Saturday, March 9, 2013
How The FBI Used 'Intel' Against Organized Crime
The FBI website offers a three-part series on how they used intel against organized crime.
Seventy-five years ago this December, one Special Agent B.E. Sackett penned a short article for Bureau employees on what he called "organized crime conditions in Chicago."
By 1932, organized crime in the U.S.—though a shadow of what it is today—had started to get its legs. Al Capone, who with the help of the Bureau had just landed in federal prison, had built an empire of crime in the Windy City that would continue to morph and grow. An extensive underground of hoodlums, racketeers, and gangsters had emerged in response to Prohibition and was thriving. Hundreds of rackets that used threats of violence to force businesses to ante up a percentage of their profits for "protection" existed throughout Chicago and other cities. In New York, "Lucky" Luciano had risen to power in the Mafia and was beginning to shape it into the structured, secret society of criminals that we know today.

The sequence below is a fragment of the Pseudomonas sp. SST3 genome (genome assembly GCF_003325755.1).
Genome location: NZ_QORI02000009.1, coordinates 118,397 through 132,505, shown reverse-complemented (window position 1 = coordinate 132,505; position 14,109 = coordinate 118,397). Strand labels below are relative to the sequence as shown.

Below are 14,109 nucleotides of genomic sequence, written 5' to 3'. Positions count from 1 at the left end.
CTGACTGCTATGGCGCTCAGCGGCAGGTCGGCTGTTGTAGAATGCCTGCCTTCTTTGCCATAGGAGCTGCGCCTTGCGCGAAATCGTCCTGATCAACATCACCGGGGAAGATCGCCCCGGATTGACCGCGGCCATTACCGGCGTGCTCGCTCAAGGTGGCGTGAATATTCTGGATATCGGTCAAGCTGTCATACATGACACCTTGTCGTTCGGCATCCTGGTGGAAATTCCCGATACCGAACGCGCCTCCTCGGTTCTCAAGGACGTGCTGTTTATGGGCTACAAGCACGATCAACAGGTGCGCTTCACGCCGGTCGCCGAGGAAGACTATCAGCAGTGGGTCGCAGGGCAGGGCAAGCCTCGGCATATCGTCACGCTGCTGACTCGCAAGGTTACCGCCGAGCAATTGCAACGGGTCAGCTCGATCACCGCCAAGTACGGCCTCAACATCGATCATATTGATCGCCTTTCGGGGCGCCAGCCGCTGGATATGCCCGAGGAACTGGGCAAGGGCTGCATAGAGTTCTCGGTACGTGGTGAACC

A "valuable weapon" against these criminal rings, Agent Sackett thoughtfully stated in his article, was "accurate information"—details on the key players, their interlocking connections, their tactics and capabilities.
You can read the rest of part one via the below link:
You can also read part two and three via the below links: